This year, however, promises to be worse than ever. After 20 years of rule under President Mugabe’s Zanu PF party, all Sinakoma has got is one school and a half-built clinic. The World Bank was building homes for nurses at the clinic, but funding stopped last year when all international aid was halted because of the Government’s economic mismanagement and the breakdown of the rule of law. Last year Binga decided it had had enough and voted in MPs of the opposition Movement for Democratic Change. "Is the Government going to assist this year?" Brother Chiti pondered. "What I suspect will happen, if there is any food aid to Binga, political considerations will come in. I wouldn’t be surprised if they are told, you cannot get food unless you indicate support for Zanu PF."
From The Times (UK), 25 August
Zimbabwe only three months from famine
London - For the first time in its 20-year history Zimbabwe faces the threat of famine unless emergency food aid can be distributed to the country’s poor in the coming months. According to a confidential Whitehall report prepared this month and seen by The Times, the production of maize, the staple diet for the black population, is down nearly a third on last year and shortages could become acute by November. "They have basically got three months left," a British official said. "They will need outside help or face food shortages," the official added.
The World Food Programme now lists Zimbabwe, once one of the continent’s most productive nations, among its list of countries facing "exceptional food emergencies in sub-Saharan Africa". Maize production this year is 1.47million tonnes, 28 per cent lower than last year and leaving a shortfall of half a million tonnes. Slumps in food production are not unusual in southern Africa, which is prone to droughts. This is, however, the first time that Zimbabwe will be unable to feed its population for entirely political reasons. Because of a related economic crisis it no longer has the foreign currency necessary to import food. What food is available is likely to be priced beyond many of the country’s needy.
Large parts of the farming sector have been brought to a standstill since last year’s policy of President Mugabe to allow so-called war veterans to seize land belonging to white farmers and people linked to the opposition. To compound the problem, there are fears that foreign countries may be unable to assist starving Zimbabweans because hardliners in the regime in Harare do not want to admit that there is a problem. British officials say that Mr Mugabe will not want to admit that he needs outside help to feed his people as he prepares for a tough re-election battle next spring.
The United Nations Development Programme (UNDP), which has attempted to mediate in the 18-month land battle, has drawn up an emergency relief plan, but is unable act until it is asked by the Government. "There is a plan ready to help Zimbabwe, but the Government has so far shown no urgency in responding to the crisis," Morgan Tsvangirai, the leader of the main opposition Movement for Democratic Change (MDC), said. While the world’s attention had been focused largely on the plight of white farmers, tens of thousands of black Zimbabweans were struggling to survive, he said. Those most at risk are former black farmworkers who have been driven out of their jobs by land seizures as well as the urban poor, many of whom have lost jobs during the country’s economic troubles.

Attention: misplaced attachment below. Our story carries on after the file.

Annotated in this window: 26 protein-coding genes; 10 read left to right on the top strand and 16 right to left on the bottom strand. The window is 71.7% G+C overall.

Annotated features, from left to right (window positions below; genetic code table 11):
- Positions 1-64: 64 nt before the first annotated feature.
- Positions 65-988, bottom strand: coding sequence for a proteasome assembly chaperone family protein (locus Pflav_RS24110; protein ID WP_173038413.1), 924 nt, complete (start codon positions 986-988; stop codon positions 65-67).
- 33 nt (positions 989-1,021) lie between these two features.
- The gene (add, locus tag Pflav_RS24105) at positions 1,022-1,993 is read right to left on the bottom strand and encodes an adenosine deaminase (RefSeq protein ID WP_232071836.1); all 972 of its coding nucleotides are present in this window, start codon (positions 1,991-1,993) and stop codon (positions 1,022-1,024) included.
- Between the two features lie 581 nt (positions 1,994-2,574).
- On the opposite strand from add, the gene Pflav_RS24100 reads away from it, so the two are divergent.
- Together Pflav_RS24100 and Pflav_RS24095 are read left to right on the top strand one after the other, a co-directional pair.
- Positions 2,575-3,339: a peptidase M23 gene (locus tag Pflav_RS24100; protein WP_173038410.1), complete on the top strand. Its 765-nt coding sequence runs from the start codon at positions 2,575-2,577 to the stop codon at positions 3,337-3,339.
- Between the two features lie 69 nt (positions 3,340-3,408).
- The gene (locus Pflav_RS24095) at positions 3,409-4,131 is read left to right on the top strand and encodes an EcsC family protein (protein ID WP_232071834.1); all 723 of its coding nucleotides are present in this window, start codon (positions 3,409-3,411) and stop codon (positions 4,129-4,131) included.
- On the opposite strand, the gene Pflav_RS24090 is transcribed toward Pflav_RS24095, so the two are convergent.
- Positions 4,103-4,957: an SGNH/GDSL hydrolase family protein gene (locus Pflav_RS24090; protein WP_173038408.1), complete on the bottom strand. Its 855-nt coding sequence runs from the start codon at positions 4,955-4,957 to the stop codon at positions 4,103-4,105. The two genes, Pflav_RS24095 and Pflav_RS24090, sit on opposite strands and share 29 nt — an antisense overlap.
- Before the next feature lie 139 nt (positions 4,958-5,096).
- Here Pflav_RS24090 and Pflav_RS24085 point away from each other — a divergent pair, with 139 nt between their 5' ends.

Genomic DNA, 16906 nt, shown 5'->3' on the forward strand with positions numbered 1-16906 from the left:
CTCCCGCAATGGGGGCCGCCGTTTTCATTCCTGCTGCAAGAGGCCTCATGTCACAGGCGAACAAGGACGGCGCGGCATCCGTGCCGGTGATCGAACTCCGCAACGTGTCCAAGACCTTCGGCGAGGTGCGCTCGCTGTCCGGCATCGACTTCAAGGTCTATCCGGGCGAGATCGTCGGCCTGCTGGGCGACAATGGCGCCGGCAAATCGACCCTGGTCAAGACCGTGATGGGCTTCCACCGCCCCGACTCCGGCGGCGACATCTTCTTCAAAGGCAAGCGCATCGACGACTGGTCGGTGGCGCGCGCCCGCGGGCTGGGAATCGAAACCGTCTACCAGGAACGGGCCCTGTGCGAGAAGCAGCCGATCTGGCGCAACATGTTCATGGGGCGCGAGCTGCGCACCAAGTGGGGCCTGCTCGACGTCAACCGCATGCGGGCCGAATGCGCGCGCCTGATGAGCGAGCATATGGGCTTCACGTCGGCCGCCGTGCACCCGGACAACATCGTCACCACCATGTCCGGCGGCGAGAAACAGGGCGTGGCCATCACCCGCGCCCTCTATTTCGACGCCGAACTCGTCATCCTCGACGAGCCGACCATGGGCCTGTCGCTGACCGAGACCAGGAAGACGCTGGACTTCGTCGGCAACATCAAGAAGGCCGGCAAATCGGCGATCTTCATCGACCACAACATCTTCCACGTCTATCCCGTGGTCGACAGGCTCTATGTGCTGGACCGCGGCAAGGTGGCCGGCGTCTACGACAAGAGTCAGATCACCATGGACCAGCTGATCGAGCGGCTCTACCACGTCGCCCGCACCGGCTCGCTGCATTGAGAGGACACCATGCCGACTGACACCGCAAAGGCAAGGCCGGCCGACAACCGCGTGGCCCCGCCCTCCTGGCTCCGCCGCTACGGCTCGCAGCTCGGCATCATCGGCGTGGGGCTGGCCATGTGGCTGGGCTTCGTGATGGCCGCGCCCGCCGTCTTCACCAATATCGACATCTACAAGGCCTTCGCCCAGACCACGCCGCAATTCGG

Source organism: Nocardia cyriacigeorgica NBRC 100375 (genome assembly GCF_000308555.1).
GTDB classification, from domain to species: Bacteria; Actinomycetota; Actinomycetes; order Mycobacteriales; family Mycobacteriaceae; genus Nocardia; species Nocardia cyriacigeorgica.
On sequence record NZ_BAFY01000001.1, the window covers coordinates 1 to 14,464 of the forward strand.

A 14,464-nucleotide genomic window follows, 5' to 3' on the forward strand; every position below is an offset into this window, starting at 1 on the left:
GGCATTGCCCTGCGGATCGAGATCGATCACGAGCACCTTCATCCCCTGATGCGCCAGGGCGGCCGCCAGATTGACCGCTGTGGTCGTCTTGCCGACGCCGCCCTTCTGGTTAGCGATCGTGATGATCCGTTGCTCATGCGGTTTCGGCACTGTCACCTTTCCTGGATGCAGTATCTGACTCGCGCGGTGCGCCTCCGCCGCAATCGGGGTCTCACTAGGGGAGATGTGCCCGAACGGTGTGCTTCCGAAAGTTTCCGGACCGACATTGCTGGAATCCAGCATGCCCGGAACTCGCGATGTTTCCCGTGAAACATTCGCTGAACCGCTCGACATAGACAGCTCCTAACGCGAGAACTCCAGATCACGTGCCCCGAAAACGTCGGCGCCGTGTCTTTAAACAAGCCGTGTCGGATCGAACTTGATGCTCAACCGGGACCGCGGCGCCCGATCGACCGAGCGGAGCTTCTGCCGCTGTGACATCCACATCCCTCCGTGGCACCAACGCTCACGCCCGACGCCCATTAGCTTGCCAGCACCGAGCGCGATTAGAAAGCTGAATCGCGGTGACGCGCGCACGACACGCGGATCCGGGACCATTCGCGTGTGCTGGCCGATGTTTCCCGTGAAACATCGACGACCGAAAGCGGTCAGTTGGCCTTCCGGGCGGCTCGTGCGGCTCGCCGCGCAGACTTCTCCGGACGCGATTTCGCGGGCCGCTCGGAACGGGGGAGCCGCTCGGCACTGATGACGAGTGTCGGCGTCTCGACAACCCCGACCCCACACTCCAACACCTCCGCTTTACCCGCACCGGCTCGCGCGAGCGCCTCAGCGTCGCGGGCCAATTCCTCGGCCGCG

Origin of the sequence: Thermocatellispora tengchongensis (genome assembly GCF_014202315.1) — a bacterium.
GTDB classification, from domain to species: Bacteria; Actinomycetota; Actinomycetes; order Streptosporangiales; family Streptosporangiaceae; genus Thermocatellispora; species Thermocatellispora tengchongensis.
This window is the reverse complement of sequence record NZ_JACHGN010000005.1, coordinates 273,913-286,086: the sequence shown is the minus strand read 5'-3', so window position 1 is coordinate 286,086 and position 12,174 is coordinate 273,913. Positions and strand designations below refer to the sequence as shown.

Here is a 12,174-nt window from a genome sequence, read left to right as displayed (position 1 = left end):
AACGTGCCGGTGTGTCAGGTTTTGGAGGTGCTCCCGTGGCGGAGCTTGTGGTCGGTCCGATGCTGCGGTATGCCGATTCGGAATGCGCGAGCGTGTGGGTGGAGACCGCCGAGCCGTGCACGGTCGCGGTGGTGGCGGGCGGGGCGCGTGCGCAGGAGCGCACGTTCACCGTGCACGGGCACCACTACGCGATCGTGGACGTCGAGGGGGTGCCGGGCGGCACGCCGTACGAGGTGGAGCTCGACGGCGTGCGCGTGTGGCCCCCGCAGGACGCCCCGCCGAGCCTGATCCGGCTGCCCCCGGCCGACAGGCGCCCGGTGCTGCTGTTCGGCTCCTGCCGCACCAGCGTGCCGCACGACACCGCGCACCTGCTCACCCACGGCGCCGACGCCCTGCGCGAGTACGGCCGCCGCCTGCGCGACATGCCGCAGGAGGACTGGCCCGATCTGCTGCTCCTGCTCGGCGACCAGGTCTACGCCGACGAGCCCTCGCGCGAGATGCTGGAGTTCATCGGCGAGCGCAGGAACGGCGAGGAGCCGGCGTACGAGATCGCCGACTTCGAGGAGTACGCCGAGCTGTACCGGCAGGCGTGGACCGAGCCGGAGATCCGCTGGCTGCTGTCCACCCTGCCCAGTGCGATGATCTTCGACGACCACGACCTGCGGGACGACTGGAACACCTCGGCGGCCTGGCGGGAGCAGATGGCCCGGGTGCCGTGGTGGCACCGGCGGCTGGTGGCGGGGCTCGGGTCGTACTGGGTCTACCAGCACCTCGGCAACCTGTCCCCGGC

The Foreign Office is hoping that, even at this late stage, pressure can be brought to bear on Mr Mugabe to halt the land seizures, restore law and order and reopen dialogue with outside countries. Nigeria and South Africa are pressing Mr Mugabe to back down and will mediate between Britain and Zimbabwe at a foreign ministers’ meeting in Abuja, the Nigerian capital, next month. Britain is under no illusions. It has withdrawn a standing offer to provide £36million to help to fund a peaceful land redistribution programme.
From Business Report [South Africa]
August 24 2001 at 12:14AM
Harare - Foot-and-mouth disease had spread to several parts of Zimbabwe since it was first detected last week, a top government veterinary officer said yesterday.
Stuart Hargreaves, the director of the government's Veterinary Services, told state media that the disease had been identified at six properties, located in the southwestern province of Matabeleland South, Matabeleland North in the northwest and southern Masvingo Province.
Five of the farms belong to the parastatal Cold Storage Company of Zimbabwe, while the sixth is a private ranch.
At least 100 farms, involving 100 000 animals have been inspected since the outbreak was detected last week.
The independent Daily News and farming officials said the outbreak had begun after occupiers planning to resettle on white-owned ranches took down perimeter fences, leaving cattle to mingle with wild animals.
Hargreaves dismissed these assertions while acknowledging the infections had resulted from contact between cattle and buffaloes. However, he did not indicate how the two species could have come into contact.
At least 7 000 head of cattle are to be destroyed in an effort to contain the outbreak.
Preliminary tests have shown that a foot-and-mouth strain called SA Territories Type 2 is the cause of the infection.
"At the moment we are able to cope. But if the need arises we [will] request international support," Hargreaves said.
The government has imported vaccines from neighbouring Botswana and has suspended the movement of cattle as well as beef and dairy products.
The move will affect the country's premier agricultural exhibition, due to open next week.
Zimbabwe exports beef to Europe, South Africa and other markets in Africa, and Asia. Annual exports total about US$86 million.
South Africa has beefed up patrols along the border to prevent contamination.